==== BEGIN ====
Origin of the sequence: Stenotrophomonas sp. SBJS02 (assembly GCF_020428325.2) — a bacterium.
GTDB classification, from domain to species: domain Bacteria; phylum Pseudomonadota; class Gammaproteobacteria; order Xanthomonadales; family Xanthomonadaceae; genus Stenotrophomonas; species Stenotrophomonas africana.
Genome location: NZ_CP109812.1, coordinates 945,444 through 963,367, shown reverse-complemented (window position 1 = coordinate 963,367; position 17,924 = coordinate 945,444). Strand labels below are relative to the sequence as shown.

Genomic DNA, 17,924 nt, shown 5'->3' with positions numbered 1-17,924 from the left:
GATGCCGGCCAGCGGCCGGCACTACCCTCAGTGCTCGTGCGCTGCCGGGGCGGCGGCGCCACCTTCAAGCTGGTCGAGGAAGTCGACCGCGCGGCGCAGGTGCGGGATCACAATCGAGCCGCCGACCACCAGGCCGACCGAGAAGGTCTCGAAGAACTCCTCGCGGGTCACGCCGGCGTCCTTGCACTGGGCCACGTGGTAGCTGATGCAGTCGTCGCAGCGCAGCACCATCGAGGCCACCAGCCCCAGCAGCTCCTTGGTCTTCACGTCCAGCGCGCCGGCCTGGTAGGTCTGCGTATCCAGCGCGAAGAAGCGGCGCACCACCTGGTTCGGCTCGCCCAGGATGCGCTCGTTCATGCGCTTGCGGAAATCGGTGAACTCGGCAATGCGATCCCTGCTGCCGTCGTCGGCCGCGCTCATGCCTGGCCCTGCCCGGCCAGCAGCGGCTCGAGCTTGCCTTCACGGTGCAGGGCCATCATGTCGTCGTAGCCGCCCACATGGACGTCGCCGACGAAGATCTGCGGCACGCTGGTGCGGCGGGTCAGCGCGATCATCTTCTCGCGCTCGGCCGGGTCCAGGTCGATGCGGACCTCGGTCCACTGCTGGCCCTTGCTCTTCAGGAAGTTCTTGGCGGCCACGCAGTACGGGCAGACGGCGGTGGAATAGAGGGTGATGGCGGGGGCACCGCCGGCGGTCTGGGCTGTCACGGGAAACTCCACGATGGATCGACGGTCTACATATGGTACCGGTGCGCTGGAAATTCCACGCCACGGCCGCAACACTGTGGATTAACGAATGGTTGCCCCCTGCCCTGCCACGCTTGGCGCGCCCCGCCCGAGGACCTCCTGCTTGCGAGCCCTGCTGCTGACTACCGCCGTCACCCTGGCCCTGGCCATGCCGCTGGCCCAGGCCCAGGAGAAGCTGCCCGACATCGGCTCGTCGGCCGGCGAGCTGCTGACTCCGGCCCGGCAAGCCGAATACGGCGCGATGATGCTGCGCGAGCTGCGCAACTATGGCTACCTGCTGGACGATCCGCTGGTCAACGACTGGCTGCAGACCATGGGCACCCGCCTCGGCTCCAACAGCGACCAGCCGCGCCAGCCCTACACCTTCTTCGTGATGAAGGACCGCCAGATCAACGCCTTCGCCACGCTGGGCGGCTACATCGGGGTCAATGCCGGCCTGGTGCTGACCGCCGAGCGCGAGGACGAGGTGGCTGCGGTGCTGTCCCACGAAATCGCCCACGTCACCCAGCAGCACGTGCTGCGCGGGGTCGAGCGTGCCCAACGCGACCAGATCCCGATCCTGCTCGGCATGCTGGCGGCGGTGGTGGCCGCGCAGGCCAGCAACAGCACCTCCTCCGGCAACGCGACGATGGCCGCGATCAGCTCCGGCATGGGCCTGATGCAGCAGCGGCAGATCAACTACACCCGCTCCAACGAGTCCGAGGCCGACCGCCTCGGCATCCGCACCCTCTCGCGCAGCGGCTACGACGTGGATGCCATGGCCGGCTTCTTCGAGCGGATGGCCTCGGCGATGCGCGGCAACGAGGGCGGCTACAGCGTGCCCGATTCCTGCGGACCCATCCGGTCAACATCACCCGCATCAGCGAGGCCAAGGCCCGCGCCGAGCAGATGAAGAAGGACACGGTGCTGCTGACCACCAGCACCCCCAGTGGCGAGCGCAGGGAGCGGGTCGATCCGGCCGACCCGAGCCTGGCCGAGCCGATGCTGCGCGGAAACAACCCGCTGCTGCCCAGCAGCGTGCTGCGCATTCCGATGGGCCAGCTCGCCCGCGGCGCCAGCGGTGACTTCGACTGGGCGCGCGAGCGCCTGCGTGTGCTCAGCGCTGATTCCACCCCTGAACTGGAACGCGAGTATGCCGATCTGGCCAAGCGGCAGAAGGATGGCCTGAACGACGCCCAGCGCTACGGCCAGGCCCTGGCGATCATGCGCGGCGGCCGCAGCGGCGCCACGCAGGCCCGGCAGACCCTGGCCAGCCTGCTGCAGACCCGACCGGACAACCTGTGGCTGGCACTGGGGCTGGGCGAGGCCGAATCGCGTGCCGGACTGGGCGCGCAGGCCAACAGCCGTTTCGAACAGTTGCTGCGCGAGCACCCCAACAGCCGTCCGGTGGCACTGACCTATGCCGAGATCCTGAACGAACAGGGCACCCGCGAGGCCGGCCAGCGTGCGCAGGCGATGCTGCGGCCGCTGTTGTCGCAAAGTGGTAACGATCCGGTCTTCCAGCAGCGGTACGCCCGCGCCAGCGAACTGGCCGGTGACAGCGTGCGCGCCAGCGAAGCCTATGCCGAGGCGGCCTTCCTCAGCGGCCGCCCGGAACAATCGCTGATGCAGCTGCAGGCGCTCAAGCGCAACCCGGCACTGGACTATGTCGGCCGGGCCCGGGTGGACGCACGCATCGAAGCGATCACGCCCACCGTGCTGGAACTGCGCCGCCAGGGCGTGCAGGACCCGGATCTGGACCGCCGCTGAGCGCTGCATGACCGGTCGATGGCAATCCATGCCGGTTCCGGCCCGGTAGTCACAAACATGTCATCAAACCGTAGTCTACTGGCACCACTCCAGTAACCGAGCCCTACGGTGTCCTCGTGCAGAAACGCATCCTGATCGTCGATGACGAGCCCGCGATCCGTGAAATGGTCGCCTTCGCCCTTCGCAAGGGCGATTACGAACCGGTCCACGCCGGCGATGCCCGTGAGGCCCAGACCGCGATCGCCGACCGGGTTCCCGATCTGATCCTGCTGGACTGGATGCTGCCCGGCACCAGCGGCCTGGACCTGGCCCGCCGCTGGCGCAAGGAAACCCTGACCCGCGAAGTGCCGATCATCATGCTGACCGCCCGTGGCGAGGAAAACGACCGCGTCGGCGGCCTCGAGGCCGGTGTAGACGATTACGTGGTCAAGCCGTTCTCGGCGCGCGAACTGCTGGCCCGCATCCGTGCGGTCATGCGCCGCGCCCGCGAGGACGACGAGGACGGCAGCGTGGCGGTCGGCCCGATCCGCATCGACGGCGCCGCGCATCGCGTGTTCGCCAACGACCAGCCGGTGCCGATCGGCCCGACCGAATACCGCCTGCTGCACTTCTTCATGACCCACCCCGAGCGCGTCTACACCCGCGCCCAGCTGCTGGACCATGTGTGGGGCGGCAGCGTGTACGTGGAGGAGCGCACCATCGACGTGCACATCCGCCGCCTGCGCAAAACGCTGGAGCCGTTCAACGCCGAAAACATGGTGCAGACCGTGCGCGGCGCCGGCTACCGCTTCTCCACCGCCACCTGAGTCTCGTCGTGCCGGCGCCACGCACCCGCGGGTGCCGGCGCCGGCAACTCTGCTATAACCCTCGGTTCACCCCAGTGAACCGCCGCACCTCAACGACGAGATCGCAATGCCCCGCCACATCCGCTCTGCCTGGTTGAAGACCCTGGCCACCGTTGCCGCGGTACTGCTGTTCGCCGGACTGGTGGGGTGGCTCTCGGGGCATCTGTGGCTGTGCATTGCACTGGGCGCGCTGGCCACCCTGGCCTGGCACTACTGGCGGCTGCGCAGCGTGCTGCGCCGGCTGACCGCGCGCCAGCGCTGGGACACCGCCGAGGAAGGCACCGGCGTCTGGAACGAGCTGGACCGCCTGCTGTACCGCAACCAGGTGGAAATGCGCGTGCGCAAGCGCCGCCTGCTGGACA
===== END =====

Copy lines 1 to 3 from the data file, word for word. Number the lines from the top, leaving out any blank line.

Origin of the sequence: Stenotrophomonas sp. SBJS02 (assembly GCF_020428325.2) — a bacterium.
GTDB classification, from domain to species: domain Bacteria; phylum Pseudomonadota; class Gammaproteobacteria; order Xanthomonadales; family Xanthomonadaceae; genus Stenotrophomonas; species Stenotrophomonas africana.
Genome location: NZ_CP109812.1, coordinates 945,444 through 963,367, shown reverse-complemented (window position 1 = coordinate 963,367; position 17,924 = coordinate 945,444). Strand labels below are relative to the sequence as shown.